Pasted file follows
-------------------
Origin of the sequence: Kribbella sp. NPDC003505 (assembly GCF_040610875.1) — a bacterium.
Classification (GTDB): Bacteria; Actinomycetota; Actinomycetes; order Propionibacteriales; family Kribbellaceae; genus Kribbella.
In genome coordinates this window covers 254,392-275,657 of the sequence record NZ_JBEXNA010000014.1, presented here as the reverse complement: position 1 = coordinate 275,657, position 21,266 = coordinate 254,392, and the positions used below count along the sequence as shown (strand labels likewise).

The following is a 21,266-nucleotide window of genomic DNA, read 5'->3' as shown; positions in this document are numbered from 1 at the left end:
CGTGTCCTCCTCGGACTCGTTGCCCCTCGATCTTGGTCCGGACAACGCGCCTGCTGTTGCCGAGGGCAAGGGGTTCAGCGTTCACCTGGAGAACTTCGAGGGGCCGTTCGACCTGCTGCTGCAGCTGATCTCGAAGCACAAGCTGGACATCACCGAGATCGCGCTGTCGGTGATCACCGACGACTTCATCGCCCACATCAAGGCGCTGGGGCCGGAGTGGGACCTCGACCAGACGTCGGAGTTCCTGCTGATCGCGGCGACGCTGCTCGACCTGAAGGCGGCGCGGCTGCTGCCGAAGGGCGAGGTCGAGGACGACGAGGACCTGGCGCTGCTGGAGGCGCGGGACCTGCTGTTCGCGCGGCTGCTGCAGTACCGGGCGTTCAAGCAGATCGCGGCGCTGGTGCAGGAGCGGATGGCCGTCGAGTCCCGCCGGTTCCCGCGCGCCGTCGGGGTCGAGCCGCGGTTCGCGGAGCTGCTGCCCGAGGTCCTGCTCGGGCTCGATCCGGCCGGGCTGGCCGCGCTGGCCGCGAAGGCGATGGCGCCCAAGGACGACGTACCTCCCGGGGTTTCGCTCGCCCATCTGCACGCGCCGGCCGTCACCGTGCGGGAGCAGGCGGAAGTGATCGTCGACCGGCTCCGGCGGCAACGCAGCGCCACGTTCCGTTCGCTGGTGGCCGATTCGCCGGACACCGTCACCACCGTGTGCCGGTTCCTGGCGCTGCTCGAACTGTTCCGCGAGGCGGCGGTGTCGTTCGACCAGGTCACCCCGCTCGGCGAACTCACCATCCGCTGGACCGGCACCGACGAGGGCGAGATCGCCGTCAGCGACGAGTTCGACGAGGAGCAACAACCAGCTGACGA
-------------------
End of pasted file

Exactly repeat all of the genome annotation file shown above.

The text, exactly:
Origin of the sequence: Kribbella sp. NPDC003505 (assembly GCF_040610875.1) — a bacterium.
Classification (GTDB): Bacteria; Actinomycetota; Actinomycetes; order Propionibacteriales; family Kribbellaceae; genus Kribbella.
In genome coordinates this window covers 254,392-275,657 of the sequence record NZ_JBEXNA010000014.1, presented here as the reverse complement: position 1 = coordinate 275,657, position 21,266 = coordinate 254,392, and the positions used below count along the sequence as shown (strand labels likewise).

The following is a 21,266-nucleotide window of genomic DNA, read 5'->3' as shown; positions in this document are numbered from 1 at the left end:
CGTGTCCTCCTCGGACTCGTTGCCCCTCGATCTTGGTCCGGACAACGCGCCTGCTGTTGCCGAGGGCAAGGGGTTCAGCGTTCACCTGGAGAACTTCGAGGGGCCGTTCGACCTGCTGCTGCAGCTGATCTCGAAGCACAAGCTGGACATCACCGAGATCGCGCTGTCGGTGATCACCGACGACTTCATCGCCCACATCAAGGCGCTGGGGCCGGAGTGGGACCTCGACCAGACGTCGGAGTTCCTGCTGATCGCGGCGACGCTGCTCGACCTGAAGGCGGCGCGGCTGCTGCCGAAGGGCGAGGTCGAGGACGACGAGGACCTGGCGCTGCTGGAGGCGCGGGACCTGCTGTTCGCGCGGCTGCTGCAGTACCGGGCGTTCAAGCAGATCGCGGCGCTGGTGCAGGAGCGGATGGCCGTCGAGTCCCGCCGGTTCCCGCGCGCCGTCGGGGTCGAGCCGCGGTTCGCGGAGCTGCTGCCCGAGGTCCTGCTCGGGCTCGATCCGGCCGGGCTGGCCGCGCTGGCCGCGAAGGCGATGGCGCCCAAGGACGACGTACCTCCCGGGGTTTCGCTCGCCCATCTGCACGCGCCGGCCGTCACCGTGCGGGAGCAGGCGGAAGTGATCGTCGACCGGCTCCGGCGGCAACGCAGCGCCACGTTCCGTTCGCTGGTGGCCGATTCGCCGGACACCGTCACCACCGTGTGCCGGTTCCTGGCGCTGCTCGAACTGTTCCGCGAGGCGGCGGTGTCGTTCGACCAGGTCACCCCGCTCGGCGAACTCACCATCCGCTGGACCGGCACCGACGAGGGCGAGATCGCCGTCAGCGACGAGTTCGACGAGGAGCAACAACCAGCTGACGA